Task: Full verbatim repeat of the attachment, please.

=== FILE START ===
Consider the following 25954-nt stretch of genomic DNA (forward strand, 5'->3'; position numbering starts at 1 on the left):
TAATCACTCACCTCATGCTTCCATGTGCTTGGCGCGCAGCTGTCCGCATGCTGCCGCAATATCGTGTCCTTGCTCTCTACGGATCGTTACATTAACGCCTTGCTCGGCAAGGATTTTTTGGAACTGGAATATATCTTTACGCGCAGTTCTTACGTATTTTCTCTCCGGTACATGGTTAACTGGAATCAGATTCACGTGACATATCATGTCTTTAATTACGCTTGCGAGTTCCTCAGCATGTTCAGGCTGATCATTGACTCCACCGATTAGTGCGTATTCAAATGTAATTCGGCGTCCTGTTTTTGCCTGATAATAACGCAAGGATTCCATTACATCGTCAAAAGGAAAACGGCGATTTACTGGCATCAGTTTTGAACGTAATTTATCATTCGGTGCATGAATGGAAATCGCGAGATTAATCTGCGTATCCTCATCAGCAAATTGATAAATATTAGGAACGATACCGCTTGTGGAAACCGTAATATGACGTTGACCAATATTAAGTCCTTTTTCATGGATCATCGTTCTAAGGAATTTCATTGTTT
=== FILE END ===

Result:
Consider the following 25954-nt stretch of genomic DNA (forward strand, 5'->3'; position numbering starts at 1 on the left):
TAATCACTCACCTCATGCTTCCATGTGCTTGGCGCGCAGCTGTCCGCATGCTGCCGCAATATCGTGTCCTTGCTCTCTACGGATCGTTACATTAACGCCTTGCTCGGCAAGGATTTTTTGGAACTGGAATATATCTTTACGCGCAGTTCTTACGTATTTTCTCTCCGGTACATGGTTAACTGGAATCAGATTCACGTGACATATCATGTCTTTAATTACGCTTGCGAGTTCCTCAGCATGTTCAGGCTGATCATTGACTCCACCGATTAGTGCGTATTCAAATGTAATTCGGCGTCCTGTTTTTGCCTGATAATAACGCAAGGATTCCATTACATCGTCAAAAGGAAAACGGCGATTTACTGGCATCAGTTTTGAACGTAATTTATCATTCGGTGCATGAATGGAAATCGCGAGATTAATCTGCGTATCCTCATCAGCAAATTGATAAATATTAGGAACGATACCGCTTGTGGAAACCGTAATATGACGTTGACCAATATTAAGTCCTTTTTCATGGATCATCGTTCTAAGGAATTTCATTGTTT